The Secret Answers to Rental Application Questions

Learning to read between the lines to get a complete picture of your applicant.

An overhead photo of a person's hands as they sign a form. Another pair of hands rests on the opposite side of the desk.

There are a lot of tips and tricks that a landlord knows that only come with time and experience. Knowing how and when to read between the lines of a prospective tenant's responses on their rental application is one of those tricks. After you've screened dozens of tenants or more, you start to recognize patterns in the applicants' behaviors and answers that give you more insight into whether or not a tenant will be a good fit for your property. We know that not everyone has gone through the years necessary to gain such valuable knowledge, and as such, we have some advice to offer up for anyone in need.

Here are a few typical questions you'll find on a rental application, and how to discern the secret answers they might reveal about your potential tenants.

Names of All Non-Related Applicants

One of the first questions you'll ask on an application is, naturally, the name of the applicant. However, it's a good idea to have each non-related resident fill out a separate application. Members of the same family tend to be a package deal, but when you have an unmarried couple or a group of friends or roommates living together, situations can change quickly. Having unrelated applicants could lead to potential complications, such as early termination of the lease or tenants in conflict, and it's worth considering.

Addresses of Present and Previous Residences

Asking for a current address is a good way to can determine whether unrelated people will make a good match for your unit. If you have an unmarried couple that has lived together for several years, that shows stability. Given their shared rental history, they are unlikely to cause leasing headaches. If, however, people are moving in together from all different places, it can mean a lot of uncertain things (college students moving in together, for example). It's worth thinking about. Previous addresses also show a person's rental pattern.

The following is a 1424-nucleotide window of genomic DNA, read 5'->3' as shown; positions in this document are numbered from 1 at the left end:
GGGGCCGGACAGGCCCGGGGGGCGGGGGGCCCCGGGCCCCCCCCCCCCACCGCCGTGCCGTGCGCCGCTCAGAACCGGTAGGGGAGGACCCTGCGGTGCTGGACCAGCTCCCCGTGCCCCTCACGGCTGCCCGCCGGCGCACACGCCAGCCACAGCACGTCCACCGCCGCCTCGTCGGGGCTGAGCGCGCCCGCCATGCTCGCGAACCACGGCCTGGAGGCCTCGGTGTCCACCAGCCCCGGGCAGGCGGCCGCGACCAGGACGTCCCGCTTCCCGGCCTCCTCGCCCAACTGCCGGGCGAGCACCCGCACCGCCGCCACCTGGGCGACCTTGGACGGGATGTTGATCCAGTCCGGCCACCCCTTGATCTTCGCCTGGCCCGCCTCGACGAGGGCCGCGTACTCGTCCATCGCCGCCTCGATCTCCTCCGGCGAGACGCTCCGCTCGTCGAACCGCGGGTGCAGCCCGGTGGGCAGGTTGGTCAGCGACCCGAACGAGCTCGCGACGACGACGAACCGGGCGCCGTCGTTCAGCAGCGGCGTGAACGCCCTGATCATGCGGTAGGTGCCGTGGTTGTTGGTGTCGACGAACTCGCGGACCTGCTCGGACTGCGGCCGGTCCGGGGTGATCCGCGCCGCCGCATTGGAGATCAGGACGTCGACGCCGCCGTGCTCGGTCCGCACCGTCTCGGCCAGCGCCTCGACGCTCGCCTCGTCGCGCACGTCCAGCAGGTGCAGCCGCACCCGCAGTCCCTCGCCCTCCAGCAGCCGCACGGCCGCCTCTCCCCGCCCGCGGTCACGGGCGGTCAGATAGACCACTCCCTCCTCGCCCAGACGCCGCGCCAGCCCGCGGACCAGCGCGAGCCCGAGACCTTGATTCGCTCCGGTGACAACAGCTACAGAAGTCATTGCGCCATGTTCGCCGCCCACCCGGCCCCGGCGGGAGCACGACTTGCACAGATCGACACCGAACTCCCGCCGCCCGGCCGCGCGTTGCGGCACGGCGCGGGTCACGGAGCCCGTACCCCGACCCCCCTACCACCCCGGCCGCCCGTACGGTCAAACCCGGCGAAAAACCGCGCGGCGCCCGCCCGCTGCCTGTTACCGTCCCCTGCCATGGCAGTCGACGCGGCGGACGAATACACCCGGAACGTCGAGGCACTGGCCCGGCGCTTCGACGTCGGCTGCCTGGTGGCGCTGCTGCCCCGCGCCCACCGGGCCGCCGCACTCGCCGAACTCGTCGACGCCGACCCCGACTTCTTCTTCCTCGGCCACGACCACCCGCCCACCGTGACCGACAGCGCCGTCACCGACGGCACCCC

Sources of Income

You'll always want to see where a tenant's money is coming from and how regularly it is coming in, which means learning the name of and verifying their current employer(s). You will want to verify the tenant's employment because people can stretch the truth to better suit them, such as listing two jobs when they're actually leaving one relatively soon. Other sources of income are important to consider, as well, such as child support or social security. Keep in mind that it's illegal to discriminate against tenants based on whether or not they receive aid, but it is good to know if their child support is current and steady.

Vehicle Information

How many vehicles will be occupying space on your property, and are they all in working order? Disagreements over the parking situation can cause dissatisfaction among your current tenants. A non-functional car taking up space can be a safety, community, and an aesthetic issue.

Rental And Eviction History

This is pretty self-explanatory - has a tenant ever had to be evicted or asked to move out? Why? Getting the "why" can be pretty important. A prior eviction does not necessarily mean the tenant was a problem, and situations can vary wildly. This is why it's always important to research and speak to previous landlords.

Drug Use, Sex Offender Registry, Felonies and Misdemeanors

It's a good idea to ask potential tenants whether they've ever been convicted of a felony or misdemeanor, as well as any crime that would have them added to a sex offender registry. Furthermore, asking about whether they've been in trouble for controlled substances can reveal a lot, even if they're unwilling to answer the question. These are all answers you can find through a background check, but having the question on your application may weed out people with spotty backgrounds, or those prone to lying about who they are from the get go.

Emergency Contact Information

Who does the tenant list as an emergency contact, and do they ask why you need that information? This can be very revealing.

Credit and Background Checks

You should be conducting thorough screening all your tenants if you genuinely want to ensure that everyone is who they say they are on paper. This information can be invaluable, and we recommend you always verify it rather than take it at face value. We've discussed in other posts how "fair" or "bad" credit doesn't always translate to a bad renter, so do your due diligence and consider all the angles.

Lastly, always make sure to include a stipulation at the bottom of the application that states that any falsified information can result in the termination of a lease. This covers many of your bases and gives people pause before being a little fast and loose with their facts.

Created on: 04/23/24

Author: CreditLink Secure Blog Team

Tags: tenant background check, renter , tenant , applicant , rental application , tenant screening,

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